Reading

I have read 18 books this year. Momma wants me to keep a list of the book I read this year. I have, and I needed to blog, so I thought I’d share.

January:

George Washington’s Secret Six: The Spy Ring That Saved the American Revolution  by Brian Kilmeade and Don Yaeger. This was a very interesting read. It is written almost as a novel and humorous. I really enjoyed this book, but was disappointed with the ending. But it was only because the lives of the Culpers afterwards were very flat, and not what I would have expected. And Agent 355 was awful! Nobody knows what happened, and I want to know!

Laughing Gas by P. G. Wodehouse. This was a light read, and really only for the comedy. I really like Wodehouse’s style of writing and his books a wonderful for when you need a laugh.

February:

The Torn Veil: The Best-Selling story of Gulshan Esther by Gulshan Esther and Thelma Sangster. I am very skeptical of this story, but her unwavering faith is amazing and I enjoyed it.

Out of the Silent Planet by C. S. Lewis. I don’t really enjoy Sci-Fi, but I did enjoy this. The descriptions were very nice and it was interesting. The writing is very different from the writing in Narnia, though.

A Zoo In My Luggage by Gerald Durrel. A few years ago I had to read My Family and Other Animals for school by the same author, and loved it. It was hilarious and I learned a some interesting things about animals. It was like James Herriot in Greece. So, when A Zoo in My Luggage popped up on Goodreads as a suggestion, I requested it from the library. It wasn’t as funny as the other, but it was just as interesting.

Rose Under Fire by Elisabeth Wein. Brutal. Raw. Amazing. This book is definitely for a mature audience. It takes place during WW2 in Ravensbrück concentration camp. I could not cry. I just sat there with a huge, aching knot in my throat, gasping.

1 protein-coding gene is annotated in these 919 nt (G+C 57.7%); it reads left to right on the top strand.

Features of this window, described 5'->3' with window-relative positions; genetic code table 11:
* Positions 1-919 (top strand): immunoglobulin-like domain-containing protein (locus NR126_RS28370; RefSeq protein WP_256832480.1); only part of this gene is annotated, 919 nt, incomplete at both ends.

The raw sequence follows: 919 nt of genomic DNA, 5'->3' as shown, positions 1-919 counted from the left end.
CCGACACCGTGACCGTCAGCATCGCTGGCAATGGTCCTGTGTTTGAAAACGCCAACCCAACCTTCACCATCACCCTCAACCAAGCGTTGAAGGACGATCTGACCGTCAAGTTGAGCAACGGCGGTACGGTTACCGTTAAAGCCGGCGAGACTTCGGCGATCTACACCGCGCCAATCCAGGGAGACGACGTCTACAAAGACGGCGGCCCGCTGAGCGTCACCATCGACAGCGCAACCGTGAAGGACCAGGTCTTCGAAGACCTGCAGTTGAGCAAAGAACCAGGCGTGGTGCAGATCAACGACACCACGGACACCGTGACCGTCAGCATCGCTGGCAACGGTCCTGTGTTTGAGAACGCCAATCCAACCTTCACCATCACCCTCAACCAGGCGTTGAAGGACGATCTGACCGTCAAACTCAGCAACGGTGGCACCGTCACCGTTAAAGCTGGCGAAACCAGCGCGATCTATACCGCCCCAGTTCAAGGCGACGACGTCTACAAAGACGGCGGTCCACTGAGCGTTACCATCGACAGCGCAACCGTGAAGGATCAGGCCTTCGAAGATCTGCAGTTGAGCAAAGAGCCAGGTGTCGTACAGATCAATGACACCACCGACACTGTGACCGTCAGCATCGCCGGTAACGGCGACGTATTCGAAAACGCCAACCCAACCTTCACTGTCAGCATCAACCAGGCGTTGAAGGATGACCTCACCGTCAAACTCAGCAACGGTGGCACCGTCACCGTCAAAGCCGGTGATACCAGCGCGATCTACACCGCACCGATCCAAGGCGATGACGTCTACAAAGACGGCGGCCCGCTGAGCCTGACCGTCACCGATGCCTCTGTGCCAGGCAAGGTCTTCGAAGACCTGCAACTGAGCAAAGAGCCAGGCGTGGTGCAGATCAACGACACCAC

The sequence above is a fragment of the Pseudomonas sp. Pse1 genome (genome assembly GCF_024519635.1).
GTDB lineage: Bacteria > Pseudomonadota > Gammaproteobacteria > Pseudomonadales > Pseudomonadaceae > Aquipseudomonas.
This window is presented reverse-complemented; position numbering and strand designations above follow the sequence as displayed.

Right Ho, Jeeves by P. G. Wodehouse. I needed to recover from the above before reading the other book by Wein. Jeeves and Wooster are hilarious.

“Am taking legal advice to ascertain whether strangling an idiot nephew counts as murder. If it doesn’t look out for yourself.” A telegram from Wooster’s loving Aunt Dahlia.

“She looked like a tomato struggling for self-expression.”  

March:

Code Name Verity by Elisabeth Wein. Again, very brutal, raw, amazing and inspiring. And, again, for a very mature audience. And again that horrible knot in my throat and gasping at the pages. This time it’s a girl in the hands of the Gestapo. I want a friend like Maddie. Actually, I want to be a friend like Maddie. The women of WW2 were amazing.

The Moonstone by Wilkie Collins. This was a suggested free read for school this year. (Wodehouse was suggested, too) The Moonstone is one of the first detective novel written and was very enjoyable. I love mysteries. And the way Collins wrote it was lovely, too. I guessed at who it was about half way through, but how it happened was a complete surprise.